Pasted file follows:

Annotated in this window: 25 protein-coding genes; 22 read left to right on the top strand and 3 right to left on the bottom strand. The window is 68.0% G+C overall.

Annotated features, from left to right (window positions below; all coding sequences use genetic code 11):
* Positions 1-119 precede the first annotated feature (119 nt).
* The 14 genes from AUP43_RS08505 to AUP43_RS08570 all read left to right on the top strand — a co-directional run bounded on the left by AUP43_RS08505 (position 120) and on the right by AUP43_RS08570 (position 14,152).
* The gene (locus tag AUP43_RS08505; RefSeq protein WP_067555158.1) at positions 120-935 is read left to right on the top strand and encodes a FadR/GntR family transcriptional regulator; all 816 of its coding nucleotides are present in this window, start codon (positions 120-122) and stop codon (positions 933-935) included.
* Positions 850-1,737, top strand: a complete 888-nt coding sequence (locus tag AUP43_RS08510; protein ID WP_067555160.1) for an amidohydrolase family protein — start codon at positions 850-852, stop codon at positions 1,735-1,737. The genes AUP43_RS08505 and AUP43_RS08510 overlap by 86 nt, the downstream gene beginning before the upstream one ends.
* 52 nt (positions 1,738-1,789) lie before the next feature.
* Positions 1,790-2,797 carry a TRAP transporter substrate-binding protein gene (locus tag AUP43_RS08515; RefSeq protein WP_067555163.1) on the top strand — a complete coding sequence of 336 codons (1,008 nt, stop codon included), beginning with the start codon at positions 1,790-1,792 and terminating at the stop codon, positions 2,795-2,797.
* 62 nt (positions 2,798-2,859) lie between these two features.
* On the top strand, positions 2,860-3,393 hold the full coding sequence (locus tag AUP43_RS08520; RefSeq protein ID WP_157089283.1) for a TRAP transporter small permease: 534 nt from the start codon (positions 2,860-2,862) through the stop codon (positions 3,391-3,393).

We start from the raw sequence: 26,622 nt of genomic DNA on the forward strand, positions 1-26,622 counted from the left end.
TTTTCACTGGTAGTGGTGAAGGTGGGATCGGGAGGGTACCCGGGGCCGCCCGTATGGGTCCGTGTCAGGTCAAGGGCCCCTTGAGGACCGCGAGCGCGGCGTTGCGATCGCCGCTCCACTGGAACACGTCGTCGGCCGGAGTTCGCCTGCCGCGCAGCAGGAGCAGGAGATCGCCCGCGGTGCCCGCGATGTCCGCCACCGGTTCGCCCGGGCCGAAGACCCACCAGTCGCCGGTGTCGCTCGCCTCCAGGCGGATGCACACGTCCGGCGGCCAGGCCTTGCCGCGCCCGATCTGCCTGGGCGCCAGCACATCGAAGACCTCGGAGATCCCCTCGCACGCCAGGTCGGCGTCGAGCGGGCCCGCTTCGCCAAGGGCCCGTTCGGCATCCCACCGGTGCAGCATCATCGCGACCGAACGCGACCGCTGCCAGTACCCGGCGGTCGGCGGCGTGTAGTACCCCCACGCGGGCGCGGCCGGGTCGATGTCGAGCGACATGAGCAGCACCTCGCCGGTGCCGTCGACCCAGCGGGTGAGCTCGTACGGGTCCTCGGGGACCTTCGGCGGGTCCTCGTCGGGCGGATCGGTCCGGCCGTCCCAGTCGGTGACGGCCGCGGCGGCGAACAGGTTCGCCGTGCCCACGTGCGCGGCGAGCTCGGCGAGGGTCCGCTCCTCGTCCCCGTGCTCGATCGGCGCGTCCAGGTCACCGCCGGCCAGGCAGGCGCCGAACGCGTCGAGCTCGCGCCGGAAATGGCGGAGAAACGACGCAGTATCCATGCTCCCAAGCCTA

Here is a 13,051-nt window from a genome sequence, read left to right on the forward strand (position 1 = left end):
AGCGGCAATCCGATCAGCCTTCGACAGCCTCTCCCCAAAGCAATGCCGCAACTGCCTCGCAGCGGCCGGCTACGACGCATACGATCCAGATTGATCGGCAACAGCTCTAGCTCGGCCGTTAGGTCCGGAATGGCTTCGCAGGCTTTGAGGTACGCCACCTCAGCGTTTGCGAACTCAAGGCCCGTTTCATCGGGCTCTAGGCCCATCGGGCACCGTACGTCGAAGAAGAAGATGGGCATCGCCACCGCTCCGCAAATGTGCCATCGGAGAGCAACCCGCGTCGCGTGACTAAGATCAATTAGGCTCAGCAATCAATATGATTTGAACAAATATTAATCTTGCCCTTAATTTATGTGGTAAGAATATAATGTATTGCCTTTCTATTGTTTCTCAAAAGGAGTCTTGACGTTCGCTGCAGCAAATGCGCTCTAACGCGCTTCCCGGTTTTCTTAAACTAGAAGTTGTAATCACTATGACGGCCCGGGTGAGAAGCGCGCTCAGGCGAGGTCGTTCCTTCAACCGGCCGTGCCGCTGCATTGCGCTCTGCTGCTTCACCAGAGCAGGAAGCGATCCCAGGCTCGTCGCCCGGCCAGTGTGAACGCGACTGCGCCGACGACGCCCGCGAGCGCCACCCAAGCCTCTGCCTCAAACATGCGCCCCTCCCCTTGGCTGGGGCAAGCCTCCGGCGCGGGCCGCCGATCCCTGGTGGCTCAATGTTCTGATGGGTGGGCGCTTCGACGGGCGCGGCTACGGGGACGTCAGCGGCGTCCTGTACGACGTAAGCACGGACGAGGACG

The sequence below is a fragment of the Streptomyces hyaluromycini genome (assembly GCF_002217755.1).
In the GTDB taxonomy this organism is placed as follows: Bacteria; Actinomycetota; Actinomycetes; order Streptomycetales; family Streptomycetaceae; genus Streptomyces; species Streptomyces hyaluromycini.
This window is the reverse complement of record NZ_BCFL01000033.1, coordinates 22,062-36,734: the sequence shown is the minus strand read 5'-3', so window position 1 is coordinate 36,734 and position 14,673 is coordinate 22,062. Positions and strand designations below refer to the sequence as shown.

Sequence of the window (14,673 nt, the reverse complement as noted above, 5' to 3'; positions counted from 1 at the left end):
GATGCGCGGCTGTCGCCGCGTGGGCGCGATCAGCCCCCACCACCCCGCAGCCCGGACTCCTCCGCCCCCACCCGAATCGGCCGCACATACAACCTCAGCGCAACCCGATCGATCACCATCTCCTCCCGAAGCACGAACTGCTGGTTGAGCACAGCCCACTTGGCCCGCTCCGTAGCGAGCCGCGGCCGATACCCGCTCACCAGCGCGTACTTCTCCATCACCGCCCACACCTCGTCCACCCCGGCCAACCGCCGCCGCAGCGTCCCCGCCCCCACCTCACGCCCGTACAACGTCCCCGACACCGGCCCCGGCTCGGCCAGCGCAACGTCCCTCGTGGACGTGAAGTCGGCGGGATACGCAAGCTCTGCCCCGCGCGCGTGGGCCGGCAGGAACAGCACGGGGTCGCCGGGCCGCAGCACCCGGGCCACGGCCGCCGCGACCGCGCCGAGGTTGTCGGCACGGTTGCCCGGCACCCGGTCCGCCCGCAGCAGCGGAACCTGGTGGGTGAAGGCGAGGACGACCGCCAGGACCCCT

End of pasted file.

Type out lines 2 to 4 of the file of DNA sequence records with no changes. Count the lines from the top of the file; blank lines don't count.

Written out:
Annotated features, from left to right (window positions below; all coding sequences use genetic code 11):
* Positions 1-119 precede the first annotated feature (119 nt).
* The 14 genes from AUP43_RS08505 to AUP43_RS08570 all read left to right on the top strand — a co-directional run bounded on the left by AUP43_RS08505 (position 120) and on the right by AUP43_RS08570 (position 14,152).